Fire Safety Tips for Autumn

Posted on September 8, 2015

As we prepare for the cooler months we should prepare our homes. Knowing that we will be spending more time indoors, staying warm from the elements, and preparing for upcoming holidays, it’s always a nice time of the year for families. Let’s take the time now to make sure that we can be more secure; knowing we have taken care of our safety issues in our home.

Time change means battery change!!

Make it a habit of changing the batteries in smoke detectors and carbon monoxide detectors every fall and spring when changing clocks for daylight savings time. It should also be a habit to check fire extinguishers to ensure that they are fully charged and in good working order.

Home heating tips

Regardless of the heating system you use to heat your home, it’s wise to ensure it’s in good working order before the cold weather rolls in on us. Today’s heating systems have many safety devices built in, as well as many electronic parts. Have your HVAC system serviced and cleaned before winter hits. Remember that carbon monoxide is produced by incomplete burning of various fuels, including, but not limited to wood, home heating oil, and natural gas.

The symptoms of CO poisoning include:



Shortness of breath



Flu like symptoms


When left untreated, confusion, loss of consciousness and death can occur. On average 170 people in the United States die from CO poisoning, caused by malfunctioning fuel burning appliances, each year.

Again, check your CO detectors and have your heating system professionally inspected and serviced annually.

Do not neglect to have your heating system chimney or exhaust inspected and cleaned or repaired as needed.

If you use a space heater, provide at least 3 foot of empty space around the heater. Never place the heater near furniture or drapery, and at bedtime or when you leave the house, turn off the heater.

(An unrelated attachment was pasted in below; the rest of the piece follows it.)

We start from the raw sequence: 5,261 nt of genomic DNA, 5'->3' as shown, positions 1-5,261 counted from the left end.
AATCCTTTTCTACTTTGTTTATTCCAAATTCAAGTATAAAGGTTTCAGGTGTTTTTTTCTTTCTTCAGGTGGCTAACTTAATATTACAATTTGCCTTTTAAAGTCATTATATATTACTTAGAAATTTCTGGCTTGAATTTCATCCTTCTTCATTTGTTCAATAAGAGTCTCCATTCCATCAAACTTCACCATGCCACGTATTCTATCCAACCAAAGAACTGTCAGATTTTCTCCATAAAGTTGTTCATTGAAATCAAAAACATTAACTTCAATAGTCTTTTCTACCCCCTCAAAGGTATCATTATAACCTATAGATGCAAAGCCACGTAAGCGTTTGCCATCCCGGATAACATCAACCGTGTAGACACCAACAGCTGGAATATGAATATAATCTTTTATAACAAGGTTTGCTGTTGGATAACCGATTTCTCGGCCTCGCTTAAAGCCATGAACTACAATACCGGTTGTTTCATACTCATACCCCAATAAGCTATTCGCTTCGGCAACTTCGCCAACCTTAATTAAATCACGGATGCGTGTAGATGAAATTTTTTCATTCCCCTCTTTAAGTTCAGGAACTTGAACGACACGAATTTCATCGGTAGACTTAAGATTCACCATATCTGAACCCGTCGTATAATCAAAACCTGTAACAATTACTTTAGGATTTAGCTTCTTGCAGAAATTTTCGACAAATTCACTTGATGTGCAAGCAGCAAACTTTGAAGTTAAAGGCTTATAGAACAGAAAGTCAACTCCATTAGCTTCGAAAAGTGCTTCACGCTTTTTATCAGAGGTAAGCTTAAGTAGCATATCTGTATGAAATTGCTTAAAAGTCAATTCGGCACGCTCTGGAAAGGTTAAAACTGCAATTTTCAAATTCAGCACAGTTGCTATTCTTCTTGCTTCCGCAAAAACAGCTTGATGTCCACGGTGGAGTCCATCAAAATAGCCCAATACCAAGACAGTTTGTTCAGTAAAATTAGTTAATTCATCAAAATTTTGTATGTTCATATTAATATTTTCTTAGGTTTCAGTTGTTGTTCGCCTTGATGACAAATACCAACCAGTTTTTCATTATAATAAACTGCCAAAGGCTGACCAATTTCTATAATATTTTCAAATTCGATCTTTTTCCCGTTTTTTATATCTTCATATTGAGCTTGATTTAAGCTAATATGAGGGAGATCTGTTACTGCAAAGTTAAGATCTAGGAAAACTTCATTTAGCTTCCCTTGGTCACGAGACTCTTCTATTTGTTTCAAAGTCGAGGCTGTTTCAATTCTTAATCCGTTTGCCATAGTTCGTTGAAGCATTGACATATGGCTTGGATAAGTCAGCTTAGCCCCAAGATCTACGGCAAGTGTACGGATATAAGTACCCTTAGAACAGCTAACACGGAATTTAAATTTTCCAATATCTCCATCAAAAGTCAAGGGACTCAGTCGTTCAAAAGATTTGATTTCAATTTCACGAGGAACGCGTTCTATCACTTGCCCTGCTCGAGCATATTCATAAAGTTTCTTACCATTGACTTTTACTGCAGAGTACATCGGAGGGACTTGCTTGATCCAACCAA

If you use a fireplace or wood burning stove, have your chimney inspected and cleaned annually. A chimney cap can prevent birds and animals from nesting or living in your chimney. A blocked chimney can be a source of CO build up in your home. Always use a fireplace screen. Keep air inlets on wood stoves open and never restrict the air supply to a fireplace, otherwise you may cause a creosote buildup that could cause a chimney fire. Never use flammable liquids to start a fire, and burn only seasoned hardwood. Avoid burning trash or debris and build small fires that burn completely and produce less smoke. Never leave a fire unattended, and place ashes in a metal container outside and away from your home, soaking the ash in water is a good practice.

Clean fallen leaves from your house. Wet leaves on sidewalks and driveways can cause a hazard for pedestrians, making for slippery conditions.

Don’t store your propane cylinders in the house. Many fires and explosions have occurred from leaking propane in garages and basements. Propane is heavier that air, so it drifts on your basement floor, until it finds an open flame on your furnace or water heater. Store the cylinders outdoors or in the shed.


Please be careful with the decorations used at Halloween. Dried corn stalks or bales of hay are often used to celebrate the holiday at many houses. Jack-o-lanterns with real candles inside may pose a fire threat. Small electric candles can be a wise substitute not requiring close monitoring.

When hay bales get wet, this may stimulate a microbial growth and chemical changes in the hay. Like a compost pile, internal temperatures may reach the point of spontaneous combustion. Watch the bale of hay for signs of steam off the bale. Keep the decorative hay away from your home.


The Fire Prevention Bureau has added a new feature to the Township website.  We are maintaining a webpage called “Recalls” with relevant information taken from the Consumer Protection Safety Commission’s website at  Go to our Recalls page at

To summarize our safety reminders: change the batteries in your smoke detectors and carbon monoxide detectors when you change the clocks, be aware of potential fire hazards around the home, including holiday decorations and recalls, and be aware of the signs of carbon monoxide poisoning.

Remember that CO poisoning usually occurs in the cooler weather season. If you suspect a CO issue, don’t wait, act on your instincts. The maintenance inspections on heating appliances can pay off big dividends – it’s cheap life insurance!

If we can answer any fire safety related questions, don’t hesitate to call. We are here to help.

Montgomery Fire Prevention Bureau

908 359 8211

Roy Mondi, Fire Marshal ext. 237

Joe Boyle, Fire Inspector ext. 228


Date: 9/08/15